Is self reported sexual behaviour at the last sex act a good indicator of behaviour at all recent sex acts?

Abstract

Background: Defining a reliable measure of adherence is critical for all efficacy microbicide trials. Using data from the ongoing Microbicides Development Programme Phase III trial, this analysis compares information collected at the last sex act to the previous sex acts reported at that visit, to investigate whether the last sex act could be used to measure of adherence to gel use. Methodology: Blinded data on 5350 study participants with a week 4 visit were available for analysis as of 15th September 2007. Condom and gel use defined as Condom only, Gel Only, Both or Neither at the last sex act was compared to up to the last 6 previous sex acts reported at that visit. Results: 4193 (78%) women reported having at least two sex acts at their week 4 visit and 1222 (23%) reported 6 sex acts or more at week 4. There was 91% agreement between the condom and gel used at the last sex act compared to the previous sex act (from n= 4193 women). For the third most recent sex act and the last sex act this figure was 88% (from 3115 women). The figures for the fourth, fifth and sixth sex acts were 86%, 84% and 85% (from 2272, 1659 and 1222 women respectively). Conclusion: There is a high concordance of reported gel and condom use over recent sex acts. Although agreement appears to drop over time, there is still high agreement between the last and 6th last sex act and therefore condom and gel use reported at the last sex act could be considered a reasonable indicator of condom and gel use overall.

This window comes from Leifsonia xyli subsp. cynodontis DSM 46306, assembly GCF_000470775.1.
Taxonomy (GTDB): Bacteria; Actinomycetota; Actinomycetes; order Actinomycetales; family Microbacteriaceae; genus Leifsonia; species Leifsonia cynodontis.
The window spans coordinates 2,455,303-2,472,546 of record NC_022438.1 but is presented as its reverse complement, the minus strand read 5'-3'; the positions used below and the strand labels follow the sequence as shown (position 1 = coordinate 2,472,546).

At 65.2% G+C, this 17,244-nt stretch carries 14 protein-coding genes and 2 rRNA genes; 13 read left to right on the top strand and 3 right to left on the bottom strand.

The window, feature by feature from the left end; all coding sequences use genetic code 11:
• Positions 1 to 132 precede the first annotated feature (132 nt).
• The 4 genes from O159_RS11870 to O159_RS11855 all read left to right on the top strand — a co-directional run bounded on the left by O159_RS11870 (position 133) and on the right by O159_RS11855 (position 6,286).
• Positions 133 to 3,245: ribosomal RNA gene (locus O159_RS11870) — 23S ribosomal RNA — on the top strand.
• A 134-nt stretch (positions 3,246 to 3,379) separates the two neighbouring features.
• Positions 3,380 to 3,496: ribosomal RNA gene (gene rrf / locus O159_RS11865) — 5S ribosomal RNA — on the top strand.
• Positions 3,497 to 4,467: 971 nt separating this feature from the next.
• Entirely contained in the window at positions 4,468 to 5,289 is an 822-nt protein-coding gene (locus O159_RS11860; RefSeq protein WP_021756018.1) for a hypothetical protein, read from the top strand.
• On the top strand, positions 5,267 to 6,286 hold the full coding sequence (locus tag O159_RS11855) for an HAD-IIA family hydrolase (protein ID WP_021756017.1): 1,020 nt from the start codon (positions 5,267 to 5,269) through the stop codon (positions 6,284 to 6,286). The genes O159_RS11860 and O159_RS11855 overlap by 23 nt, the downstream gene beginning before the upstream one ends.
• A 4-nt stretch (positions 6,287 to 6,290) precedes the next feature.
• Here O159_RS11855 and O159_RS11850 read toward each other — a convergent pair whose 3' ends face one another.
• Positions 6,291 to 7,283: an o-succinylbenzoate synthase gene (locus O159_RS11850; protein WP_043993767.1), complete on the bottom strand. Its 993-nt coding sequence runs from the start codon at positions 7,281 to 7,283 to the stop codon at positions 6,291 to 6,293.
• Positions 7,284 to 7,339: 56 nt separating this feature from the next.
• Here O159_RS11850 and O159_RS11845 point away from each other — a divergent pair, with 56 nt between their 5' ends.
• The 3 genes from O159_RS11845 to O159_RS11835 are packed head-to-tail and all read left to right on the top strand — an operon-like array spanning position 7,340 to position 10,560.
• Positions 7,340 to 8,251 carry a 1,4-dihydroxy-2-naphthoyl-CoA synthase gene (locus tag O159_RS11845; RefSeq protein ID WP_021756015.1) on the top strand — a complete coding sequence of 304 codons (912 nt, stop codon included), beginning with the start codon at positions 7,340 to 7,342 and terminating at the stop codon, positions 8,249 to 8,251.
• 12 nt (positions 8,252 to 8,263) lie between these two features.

Citation

Poster from Microbicides 2008, New Delhi, India, 24-27 February 2008.

Is self reported sexual behaviour at the last sex act a good indicator of behaviour at all recent sex acts?

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